Bengals' ring of honor part of offseason push to spark fan base

CINCINNATI -- The Cincinnati Bengals announced on Thursday a project that answered the cries of a long-suffering fan base.

This year, the Bengals will unveil a ring of honor to celebrate the former greats in franchise history, joining a majority of NFL teams which have a similar component. Team founder Paul Brown and former offensive tackle Anthony Muñoz, the Bengals’ lone player representative in the Pro Football Hall of Fame, were announced as two of the four members of the inaugural ring of honor class, which will be unveiled at halftime of a game this season.

It’s an overdue endeavor for former players. Perhaps more importantly, however, it’s an appeasement of a fan base that has wanted a ring of honor for years and become increasingly frustrated with their local NFL franchise.

Elizabeth Blackburn, the Bengals’ strategy and engagement director and granddaughter of team president Mike Brown, said the team is exploring new ways to engage with fans who have a “pent-up demand” for a connection with their club.

“I personally feel the desire from the fans,” Blackburn said during a virtual news conference on Thursday. “I want to tap into that and give the fans the engagement that they want.”

Blackburn, who has a background in private equity, has made the rounds with local media outlets throughout the offseason to promote the newfound mission to improve engagement. It’s atypical for a front office that, before Thursday, has not held a news conference since July 2019.

Even the pandemic-riddled 2020 season didn’t buck some of the trends that existed before COVID-19. In 2019, Cincinnati’s attendance was 72% of its stadium capacity, the lowest in the NFL. It mirrored the on-field product. The Bengals finished with the NFL’s worst record that season.

It’s likely no coincidence the team’s longest-tenured and deep-pocketed fans will play a key role in the new ring of honor.

Season-ticket holders and suite owners will get a team-issued ballot to vote for the other two members of the inaugural four-person class. Blackburn said the longer someone has held season tickets, the greater their vote will be multiplied.

“I hope that that shows our season-ticket holders and suite holders how much we genuinely value and appreciate your loyalty to us,” said Blackburn, who is the daughter of team vice presidents Katie and Troy Blackburn.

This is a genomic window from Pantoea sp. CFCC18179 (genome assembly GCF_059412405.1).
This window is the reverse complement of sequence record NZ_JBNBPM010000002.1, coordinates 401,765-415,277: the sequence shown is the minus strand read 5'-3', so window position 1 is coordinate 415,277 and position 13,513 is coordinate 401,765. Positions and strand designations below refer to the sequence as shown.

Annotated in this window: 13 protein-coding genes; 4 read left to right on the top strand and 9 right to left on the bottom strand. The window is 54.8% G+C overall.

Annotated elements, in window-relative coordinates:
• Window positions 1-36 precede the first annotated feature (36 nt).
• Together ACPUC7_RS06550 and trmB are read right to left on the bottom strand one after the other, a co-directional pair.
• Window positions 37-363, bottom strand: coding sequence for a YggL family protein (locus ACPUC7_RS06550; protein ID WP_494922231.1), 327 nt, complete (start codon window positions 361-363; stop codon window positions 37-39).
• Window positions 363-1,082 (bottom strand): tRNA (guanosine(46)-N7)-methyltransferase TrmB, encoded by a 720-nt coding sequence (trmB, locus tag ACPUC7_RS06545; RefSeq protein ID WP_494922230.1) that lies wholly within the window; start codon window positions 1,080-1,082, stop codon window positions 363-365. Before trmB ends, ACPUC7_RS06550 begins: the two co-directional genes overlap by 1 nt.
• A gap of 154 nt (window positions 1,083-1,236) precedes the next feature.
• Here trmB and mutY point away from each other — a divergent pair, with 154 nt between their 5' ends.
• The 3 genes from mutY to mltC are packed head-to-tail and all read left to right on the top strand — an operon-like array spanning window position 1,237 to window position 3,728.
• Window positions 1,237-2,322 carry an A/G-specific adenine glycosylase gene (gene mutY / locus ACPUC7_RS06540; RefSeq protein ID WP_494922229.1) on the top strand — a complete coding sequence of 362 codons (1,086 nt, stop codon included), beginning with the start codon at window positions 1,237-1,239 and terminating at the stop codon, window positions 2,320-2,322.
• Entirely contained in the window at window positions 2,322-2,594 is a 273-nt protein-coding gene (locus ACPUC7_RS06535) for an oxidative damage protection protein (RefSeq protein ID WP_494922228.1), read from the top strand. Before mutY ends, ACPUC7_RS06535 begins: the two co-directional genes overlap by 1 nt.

The ring of honor is the first of at least one major offseason unveiling. Cincinnati will also have new uniforms ahead of the 2021 season, which has been teased for months. Cincinnati has also worked to beef up the quantity and quality of in-house content it produces, an aspect Blackburn referenced when discussing some of the hires made since the start of 2020.

Fans in Cincinnati have had little success to cheer about recently. The Bengals haven’t reached the postseason since 2015 and are still without a playoff win since 1991, back when the team played at a now-demolished Riverfront Stadium.

Muñoz, a 1998 Hall of Fame inductee, said he often has to deliver history lessons in classrooms around Cincinnati when asked if he wishes he could have played at Paul Brown Stadium, which debuted in 2000. During Muñoz’s 13-year career that featured two Super Bowl appearances, he tells kids what the atmosphere was like at Riverfront during those deep postseason runs in the ‘80s.

The legend who still lives in the Cincinnati area said he can’t wait to see a stadium filled with home fans and tailgating lots that make it hard to get inside the building. Muñoz hopes the changes throughout the franchise and a winning team led by quarterback Joe Burrow can make that vision a reality.

“That is something that I’d love to see here,” Muñoz said Thursday. “And hopefully with all the player engagement and what’s going on here, that will spark the excitement and get people back in the stadium. Of course, we know, you have to win games.”